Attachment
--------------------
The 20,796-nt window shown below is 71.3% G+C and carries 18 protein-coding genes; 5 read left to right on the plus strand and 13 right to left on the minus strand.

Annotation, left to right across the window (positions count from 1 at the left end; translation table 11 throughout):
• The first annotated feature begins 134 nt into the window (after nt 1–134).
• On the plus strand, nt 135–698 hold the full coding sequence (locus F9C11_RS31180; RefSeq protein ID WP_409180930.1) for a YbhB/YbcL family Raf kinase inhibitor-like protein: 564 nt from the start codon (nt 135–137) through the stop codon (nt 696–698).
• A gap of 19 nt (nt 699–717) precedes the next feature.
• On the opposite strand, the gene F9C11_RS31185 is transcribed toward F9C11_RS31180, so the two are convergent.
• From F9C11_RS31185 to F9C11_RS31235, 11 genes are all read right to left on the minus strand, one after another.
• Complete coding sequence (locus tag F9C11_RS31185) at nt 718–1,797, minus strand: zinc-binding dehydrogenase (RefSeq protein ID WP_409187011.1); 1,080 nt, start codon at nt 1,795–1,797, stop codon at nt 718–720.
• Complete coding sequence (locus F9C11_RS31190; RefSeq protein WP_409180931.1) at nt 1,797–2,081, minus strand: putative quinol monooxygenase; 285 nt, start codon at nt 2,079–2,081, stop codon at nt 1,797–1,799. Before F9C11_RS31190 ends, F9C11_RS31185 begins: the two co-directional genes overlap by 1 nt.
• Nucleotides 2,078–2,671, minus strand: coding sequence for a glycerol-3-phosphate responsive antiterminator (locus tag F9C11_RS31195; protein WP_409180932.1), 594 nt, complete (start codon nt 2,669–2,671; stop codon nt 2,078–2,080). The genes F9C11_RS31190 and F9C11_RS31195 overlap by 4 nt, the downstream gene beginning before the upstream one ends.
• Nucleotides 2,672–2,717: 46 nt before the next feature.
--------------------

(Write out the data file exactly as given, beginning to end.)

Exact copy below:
The 20,796-nt window shown below is 71.3% G+C and carries 18 protein-coding genes; 5 read left to right on the plus strand and 13 right to left on the minus strand.

Annotation, left to right across the window (positions count from 1 at the left end; translation table 11 throughout):
• The first annotated feature begins 134 nt into the window (after nt 1–134).
• On the plus strand, nt 135–698 hold the full coding sequence (locus F9C11_RS31180; RefSeq protein ID WP_409180930.1) for a YbhB/YbcL family Raf kinase inhibitor-like protein: 564 nt from the start codon (nt 135–137) through the stop codon (nt 696–698).
• A gap of 19 nt (nt 699–717) precedes the next feature.
• On the opposite strand, the gene F9C11_RS31185 is transcribed toward F9C11_RS31180, so the two are convergent.
• From F9C11_RS31185 to F9C11_RS31235, 11 genes are all read right to left on the minus strand, one after another.
• Complete coding sequence (locus tag F9C11_RS31185) at nt 718–1,797, minus strand: zinc-binding dehydrogenase (RefSeq protein ID WP_409187011.1); 1,080 nt, start codon at nt 1,795–1,797, stop codon at nt 718–720.
• Complete coding sequence (locus F9C11_RS31190; RefSeq protein WP_409180931.1) at nt 1,797–2,081, minus strand: putative quinol monooxygenase; 285 nt, start codon at nt 2,079–2,081, stop codon at nt 1,797–1,799. Before F9C11_RS31190 ends, F9C11_RS31185 begins: the two co-directional genes overlap by 1 nt.
• Nucleotides 2,078–2,671, minus strand: coding sequence for a glycerol-3-phosphate responsive antiterminator (locus tag F9C11_RS31195; protein WP_409180932.1), 594 nt, complete (start codon nt 2,669–2,671; stop codon nt 2,078–2,080). The genes F9C11_RS31190 and F9C11_RS31195 overlap by 4 nt, the downstream gene beginning before the upstream one ends.
• Nucleotides 2,672–2,717: 46 nt before the next feature.